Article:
President Donald Trump is calling for a “massive reduction” in the number of stationary stationery stores and the elimination of all stationary stationeries that sell to retailers, the White House announced Tuesday.
The announcement came after Trump visited a mobile mailroom in the Capitol Hill area where the president spoke with members of Congress, which Trump touted as a symbol of the administration’s effort to cut the federal government’s $600 billion annual budget deficit.
The president also announced a series of executive actions aimed at addressing a number of issues that have dogged the WhiteHouse during his first year in office, including an overhaul of the tax code and the construction of a border wall with Mexico.
“I’m working very hard on my own personal ideas for tax reform,” Trump said during his remarks to a group of lawmakers in the Oval Office, adding that he’s “still talking to my people” about the details.
Trump also reiterated his criticism of the U.S. Postal Service for having “no money to run” and for not having the ability to pay off debts, adding “We have to cut it and we have to get it done quickly.”
“When I say cut it, I mean cut it in half,” Trump continued.
“Cut it down to the size of a telephone pole and you’ll be doing great things.
I can’t wait to get started on tax reform.”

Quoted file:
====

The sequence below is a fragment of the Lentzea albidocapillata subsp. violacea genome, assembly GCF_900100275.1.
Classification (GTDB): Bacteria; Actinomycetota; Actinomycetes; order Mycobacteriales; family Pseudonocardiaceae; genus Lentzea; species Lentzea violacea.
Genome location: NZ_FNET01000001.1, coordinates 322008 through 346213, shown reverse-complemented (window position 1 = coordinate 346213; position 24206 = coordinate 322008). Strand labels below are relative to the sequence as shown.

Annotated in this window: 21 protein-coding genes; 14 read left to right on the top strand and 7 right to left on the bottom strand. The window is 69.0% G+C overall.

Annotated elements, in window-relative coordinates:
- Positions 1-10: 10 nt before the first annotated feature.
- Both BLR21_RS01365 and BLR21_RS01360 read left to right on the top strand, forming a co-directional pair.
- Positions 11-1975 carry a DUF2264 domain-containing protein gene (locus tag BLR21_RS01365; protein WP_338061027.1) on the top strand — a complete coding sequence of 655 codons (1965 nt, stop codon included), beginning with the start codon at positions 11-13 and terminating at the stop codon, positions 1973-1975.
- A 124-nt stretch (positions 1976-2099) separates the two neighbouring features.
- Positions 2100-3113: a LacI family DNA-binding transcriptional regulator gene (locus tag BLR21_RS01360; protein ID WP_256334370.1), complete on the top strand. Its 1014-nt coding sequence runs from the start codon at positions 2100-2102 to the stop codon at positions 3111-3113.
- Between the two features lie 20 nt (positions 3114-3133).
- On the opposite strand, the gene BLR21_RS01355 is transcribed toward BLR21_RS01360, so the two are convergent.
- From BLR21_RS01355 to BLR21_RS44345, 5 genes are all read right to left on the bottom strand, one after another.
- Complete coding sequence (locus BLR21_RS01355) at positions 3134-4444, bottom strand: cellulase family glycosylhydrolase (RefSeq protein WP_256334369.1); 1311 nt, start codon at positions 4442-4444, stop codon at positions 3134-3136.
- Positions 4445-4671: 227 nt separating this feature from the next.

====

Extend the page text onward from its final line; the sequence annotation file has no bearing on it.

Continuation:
Earlier in the day, Trump told a small group of reporters that he wants to eliminate all stationary post offices, and that he intends to appoint a “special envoy” to do so.
While there are still many post offices that can’t be opened, Trump said, “I want to start with one that’s open and we’re going to do it soon.”
“If you’re going [to] have one, we want to have it open,” Trump added.
“It’s the best thing you can do for the economy.”
Trump also took aim at the mailroom, saying he wants the Postal Service to shut down because of its “total failure.”
“We have no money to open a mailroom,” Trump told the lawmakers.
“That’s not even the reason for it.
That’s not a good reason.
It’s not the reason that you have a mess in your mailroom.
We have no funds to do that.”
Trump, however, also said that he would sign an executive order that will allow the Postal service to continue operating under a “one-year grace period.”
He also said he would appoint a special envoy to help close the Postal Savings Program, which was recently closed in New York City.
The president has already signed an executive memorandum to the Office of Management and Budget that directs the Postal Inspectors General to review how the Postal System operates and “make recommendations for a comprehensive, long-term solution to the Postal savings program.”
Trump told the Senate Appropriations Committee that he has already sent the Postal Inspector General “a proposal to close the program for one year and then have them look at that proposal and decide on what they want to do,” adding that the “biggest thing is I want to make sure they get the money they need.”